Ballistics for Excel Forum
BfX => Ballistics => Topic started by: 375CT on December 05, 2015, 06:02:54 AM

Folks, I have a friend asking for the main differences between Pejsa and Point Mass (3DOF), which are in your opinion those?
Besides the traditional answer, of a closed form vs a numerical approach, the slope (N) I'd like to have a summary of the differences and strengths of both if possible.
thanks in advance for the help.

Pejsa makes two assumptions to derive his formulas:
1) at a given mach interval the drag function can be approached by a power of the mach number g(m)=a*m^b a and b are real numbers. With the custom drag funtions BfX determines for each interval a and b. Then applies Pejsas method. Numerical integration assumes a constant drag value for a given interval.
2) a flat fire approximation
ad 1) if the mach interval is small enough Pejsa method, and the software has to sum the effects over many intervals, Pejsa method becomes is equivalent to a numerical integration, probably equalling the accuracy of a runge kutta integration. BfX has the ability to use a measured drag function, e.g. the ones of lapua. BfX results matches here the ones of a 3dof model, see the workbooks mman posted.
ad 2) a 3dof is able to go beyond the flat fire approximation
BfX is all about generating tables. However, Pejsa publishes many simple formulas which one can use with an electronic calculator are sufficiently accurate for most purposes. In that case it is much faster than 3dof.

Pejsa makes two assumptions to derive his formulas:
1) at a given mach interval the drag function can be approached by a power of the mach number g(m)=a*m^b a and b are real numbers. With the custom drag funtions BfX determines for each interval a and b. Then applies Pejsas method. Numerical integration assumes a constant drag value for a given interval.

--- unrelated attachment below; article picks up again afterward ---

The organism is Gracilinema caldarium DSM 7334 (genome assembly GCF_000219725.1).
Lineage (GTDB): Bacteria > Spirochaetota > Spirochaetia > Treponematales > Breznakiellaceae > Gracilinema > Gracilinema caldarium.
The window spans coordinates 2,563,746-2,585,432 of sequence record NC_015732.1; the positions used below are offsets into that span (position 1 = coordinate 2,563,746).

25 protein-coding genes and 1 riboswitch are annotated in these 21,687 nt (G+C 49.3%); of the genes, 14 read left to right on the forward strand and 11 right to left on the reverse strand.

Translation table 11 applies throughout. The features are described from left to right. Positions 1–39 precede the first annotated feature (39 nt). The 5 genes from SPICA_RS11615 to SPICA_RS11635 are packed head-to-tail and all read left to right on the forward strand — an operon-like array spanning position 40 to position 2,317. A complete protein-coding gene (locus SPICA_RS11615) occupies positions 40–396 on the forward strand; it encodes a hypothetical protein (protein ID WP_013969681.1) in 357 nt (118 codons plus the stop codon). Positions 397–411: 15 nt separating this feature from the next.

2) a flat fire approximation
ad 1) if the mach interval is small enough Pejsa method, and the software has to sum the effects over many intervals, Pejsa method becomes is equivalent to a numerical integration, probably equalling the accuracy of a runge kutta integration. BfX has the ability to use a measured drag function, e.g. the ones of lapua. BfX results matches here the ones of a 3dof model, see the workbooks mman posted.
ad 2) a 3dof is able to go beyond the flat fire approximation
BfX is all about generating tables. However, Pejsa publishes many simple formulas which one can use with an electronic calculator are sufficiently accurate for most purposes. In that case it is much faster than 3dof.
Robert, thanks for the reply. But how would you compare Pejsa with PM beyond the flat fire approximation and the treatment of drag? I understand that BfX has many improvements over the traditional method. Perhaps I haven't got a full grasp of your text.

the effect of the flat fire approximation is that it simplifies the math.
That is why Pejsa is able to give formula's.
Formula's can speed up the computation quite a lot  and could be programmed in the computers of the early sixties
BfX, due to the flat fire formula's can be used to 15 degrees.
Due to progress in computing, however, PM can be done at an instant, compared to the early sixties
In priciple I can switch BfX to point mass as I already have the technology to do that.
yet I do not want to support applications that go beyond 15 degrees  these have nothing to do with target shooting

I would like to add a speculation,
given the purpose of Pejsa's applications in AA guns he probably has some formulas that work for large elevations too.